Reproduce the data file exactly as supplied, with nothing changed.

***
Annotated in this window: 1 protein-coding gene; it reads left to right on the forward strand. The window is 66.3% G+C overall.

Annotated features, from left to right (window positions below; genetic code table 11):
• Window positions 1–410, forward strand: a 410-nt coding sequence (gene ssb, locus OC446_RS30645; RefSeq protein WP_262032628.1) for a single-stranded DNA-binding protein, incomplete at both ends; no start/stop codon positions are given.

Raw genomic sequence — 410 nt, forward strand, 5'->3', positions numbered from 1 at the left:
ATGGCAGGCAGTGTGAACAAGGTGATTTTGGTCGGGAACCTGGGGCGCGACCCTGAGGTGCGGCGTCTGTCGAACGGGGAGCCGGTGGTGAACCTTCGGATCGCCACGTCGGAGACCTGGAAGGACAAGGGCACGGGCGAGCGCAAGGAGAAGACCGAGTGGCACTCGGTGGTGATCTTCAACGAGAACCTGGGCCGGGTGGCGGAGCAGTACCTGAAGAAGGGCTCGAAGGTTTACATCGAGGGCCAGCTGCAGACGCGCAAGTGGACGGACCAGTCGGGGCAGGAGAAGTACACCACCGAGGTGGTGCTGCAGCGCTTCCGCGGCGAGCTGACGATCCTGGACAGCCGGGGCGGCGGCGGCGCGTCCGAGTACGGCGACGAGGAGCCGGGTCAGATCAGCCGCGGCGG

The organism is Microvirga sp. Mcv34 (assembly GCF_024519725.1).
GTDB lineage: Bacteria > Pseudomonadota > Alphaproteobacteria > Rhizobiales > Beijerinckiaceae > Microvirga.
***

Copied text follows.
Annotated in this window: 1 protein-coding gene; it reads left to right on the forward strand. The window is 66.3% G+C overall.

Annotated features, from left to right (window positions below; genetic code table 11):
• Window positions 1–410, forward strand: a 410-nt coding sequence (gene ssb, locus OC446_RS30645; RefSeq protein WP_262032628.1) for a single-stranded DNA-binding protein, incomplete at both ends; no start/stop codon positions are given.

Raw genomic sequence — 410 nt, forward strand, 5'->3', positions numbered from 1 at the left:
ATGGCAGGCAGTGTGAACAAGGTGATTTTGGTCGGGAACCTGGGGCGCGACCCTGAGGTGCGGCGTCTGTCGAACGGGGAGCCGGTGGTGAACCTTCGGATCGCCACGTCGGAGACCTGGAAGGACAAGGGCACGGGCGAGCGCAAGGAGAAGACCGAGTGGCACTCGGTGGTGATCTTCAACGAGAACCTGGGCCGGGTGGCGGAGCAGTACCTGAAGAAGGGCTCGAAGGTTTACATCGAGGGCCAGCTGCAGACGCGCAAGTGGACGGACCAGTCGGGGCAGGAGAAGTACACCACCGAGGTGGTGCTGCAGCGCTTCCGCGGCGAGCTGACGATCCTGGACAGCCGGGGCGGCGGCGGCGCGTCCGAGTACGGCGACGAGGAGCCGGGTCAGATCAGCCGCGGCGG

The organism is Microvirga sp. Mcv34 (assembly GCF_024519725.1).
GTDB lineage: Bacteria > Pseudomonadota > Alphaproteobacteria > Rhizobiales > Beijerinckiaceae > Microvirga.